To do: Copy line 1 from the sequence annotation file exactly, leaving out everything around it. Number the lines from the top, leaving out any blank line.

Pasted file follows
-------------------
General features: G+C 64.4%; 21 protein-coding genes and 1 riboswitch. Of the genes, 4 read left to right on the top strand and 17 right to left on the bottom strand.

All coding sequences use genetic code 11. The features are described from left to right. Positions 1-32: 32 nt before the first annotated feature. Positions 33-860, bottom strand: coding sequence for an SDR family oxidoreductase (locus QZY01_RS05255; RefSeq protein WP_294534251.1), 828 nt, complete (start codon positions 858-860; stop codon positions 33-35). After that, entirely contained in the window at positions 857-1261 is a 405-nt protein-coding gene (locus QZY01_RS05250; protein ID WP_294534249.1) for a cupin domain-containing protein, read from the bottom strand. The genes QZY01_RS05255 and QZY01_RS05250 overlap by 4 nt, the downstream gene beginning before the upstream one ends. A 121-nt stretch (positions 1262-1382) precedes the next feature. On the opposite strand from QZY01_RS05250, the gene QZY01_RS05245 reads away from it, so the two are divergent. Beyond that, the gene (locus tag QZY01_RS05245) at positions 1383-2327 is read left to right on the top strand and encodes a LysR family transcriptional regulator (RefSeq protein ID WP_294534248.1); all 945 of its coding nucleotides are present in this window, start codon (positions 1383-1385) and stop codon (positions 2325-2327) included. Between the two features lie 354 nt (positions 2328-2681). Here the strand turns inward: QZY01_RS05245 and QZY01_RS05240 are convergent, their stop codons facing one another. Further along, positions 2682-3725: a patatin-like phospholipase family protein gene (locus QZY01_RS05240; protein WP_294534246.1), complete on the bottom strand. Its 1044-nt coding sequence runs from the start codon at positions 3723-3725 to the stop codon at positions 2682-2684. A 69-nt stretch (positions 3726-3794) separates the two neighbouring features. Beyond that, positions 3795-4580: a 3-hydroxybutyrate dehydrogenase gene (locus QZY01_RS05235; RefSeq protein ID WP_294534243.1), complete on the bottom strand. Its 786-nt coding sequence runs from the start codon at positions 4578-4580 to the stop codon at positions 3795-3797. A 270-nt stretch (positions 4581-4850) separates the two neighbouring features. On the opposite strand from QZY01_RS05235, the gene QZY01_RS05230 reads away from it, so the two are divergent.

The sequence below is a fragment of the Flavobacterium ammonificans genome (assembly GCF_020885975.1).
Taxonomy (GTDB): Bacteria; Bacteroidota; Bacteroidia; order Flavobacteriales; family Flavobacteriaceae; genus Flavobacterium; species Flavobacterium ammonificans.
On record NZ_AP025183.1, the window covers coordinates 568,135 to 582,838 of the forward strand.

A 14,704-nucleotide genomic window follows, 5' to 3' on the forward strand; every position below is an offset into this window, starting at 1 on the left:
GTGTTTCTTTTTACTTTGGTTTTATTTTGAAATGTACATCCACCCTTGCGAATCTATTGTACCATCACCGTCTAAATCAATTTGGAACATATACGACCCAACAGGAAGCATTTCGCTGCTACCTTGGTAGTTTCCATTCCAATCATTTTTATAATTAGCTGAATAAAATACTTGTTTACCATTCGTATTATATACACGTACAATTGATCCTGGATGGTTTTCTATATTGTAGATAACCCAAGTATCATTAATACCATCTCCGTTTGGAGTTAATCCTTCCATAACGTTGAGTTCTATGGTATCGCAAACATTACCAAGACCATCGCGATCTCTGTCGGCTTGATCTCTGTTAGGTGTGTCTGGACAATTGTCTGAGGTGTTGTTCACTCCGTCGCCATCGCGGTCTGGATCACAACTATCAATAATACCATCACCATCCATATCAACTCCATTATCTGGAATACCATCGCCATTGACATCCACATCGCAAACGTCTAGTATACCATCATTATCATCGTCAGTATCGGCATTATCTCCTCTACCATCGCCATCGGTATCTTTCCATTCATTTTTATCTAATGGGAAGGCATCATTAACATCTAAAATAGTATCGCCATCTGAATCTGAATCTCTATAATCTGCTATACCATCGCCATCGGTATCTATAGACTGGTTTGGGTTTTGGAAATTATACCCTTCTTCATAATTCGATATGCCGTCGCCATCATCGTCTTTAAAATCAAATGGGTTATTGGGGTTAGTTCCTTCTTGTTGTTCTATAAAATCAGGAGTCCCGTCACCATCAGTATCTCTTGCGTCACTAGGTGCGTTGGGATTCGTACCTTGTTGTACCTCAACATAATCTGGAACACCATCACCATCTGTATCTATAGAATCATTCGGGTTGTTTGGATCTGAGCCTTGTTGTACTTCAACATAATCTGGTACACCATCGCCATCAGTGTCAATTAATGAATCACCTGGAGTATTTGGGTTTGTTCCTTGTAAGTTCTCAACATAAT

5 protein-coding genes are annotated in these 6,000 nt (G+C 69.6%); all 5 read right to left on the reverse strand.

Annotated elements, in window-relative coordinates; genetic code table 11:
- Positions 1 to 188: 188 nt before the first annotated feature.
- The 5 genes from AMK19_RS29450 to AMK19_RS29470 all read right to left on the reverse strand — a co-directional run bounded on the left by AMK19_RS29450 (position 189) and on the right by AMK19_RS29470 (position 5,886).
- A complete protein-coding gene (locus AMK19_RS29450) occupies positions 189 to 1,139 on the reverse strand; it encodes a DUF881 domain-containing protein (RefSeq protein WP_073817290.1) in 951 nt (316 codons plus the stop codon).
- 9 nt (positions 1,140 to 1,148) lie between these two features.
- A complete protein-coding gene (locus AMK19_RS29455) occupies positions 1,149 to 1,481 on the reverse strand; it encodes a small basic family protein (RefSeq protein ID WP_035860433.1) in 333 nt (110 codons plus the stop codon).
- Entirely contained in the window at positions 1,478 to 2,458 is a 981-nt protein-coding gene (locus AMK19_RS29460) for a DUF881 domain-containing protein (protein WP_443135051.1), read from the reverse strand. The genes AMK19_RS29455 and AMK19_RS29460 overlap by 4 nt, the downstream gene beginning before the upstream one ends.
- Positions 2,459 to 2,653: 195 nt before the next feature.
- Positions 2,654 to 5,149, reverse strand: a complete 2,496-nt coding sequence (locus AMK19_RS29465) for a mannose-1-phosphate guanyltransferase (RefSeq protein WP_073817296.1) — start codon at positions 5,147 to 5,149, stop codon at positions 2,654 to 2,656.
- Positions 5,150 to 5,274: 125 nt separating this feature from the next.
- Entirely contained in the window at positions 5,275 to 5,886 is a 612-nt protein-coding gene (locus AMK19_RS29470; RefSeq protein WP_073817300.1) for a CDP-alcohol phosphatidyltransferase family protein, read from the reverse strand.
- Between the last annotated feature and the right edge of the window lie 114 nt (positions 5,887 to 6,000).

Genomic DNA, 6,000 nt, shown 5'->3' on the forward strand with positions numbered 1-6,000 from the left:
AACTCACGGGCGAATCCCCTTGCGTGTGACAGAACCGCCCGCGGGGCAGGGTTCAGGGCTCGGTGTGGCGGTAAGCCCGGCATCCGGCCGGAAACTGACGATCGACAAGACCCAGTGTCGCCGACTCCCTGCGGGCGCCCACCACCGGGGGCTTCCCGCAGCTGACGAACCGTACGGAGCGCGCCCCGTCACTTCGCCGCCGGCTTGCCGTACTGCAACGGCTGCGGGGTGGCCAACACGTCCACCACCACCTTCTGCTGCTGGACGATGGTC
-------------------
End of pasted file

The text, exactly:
General features: G+C 64.4%; 21 protein-coding genes and 1 riboswitch. Of the genes, 4 read left to right on the top strand and 17 right to left on the bottom strand.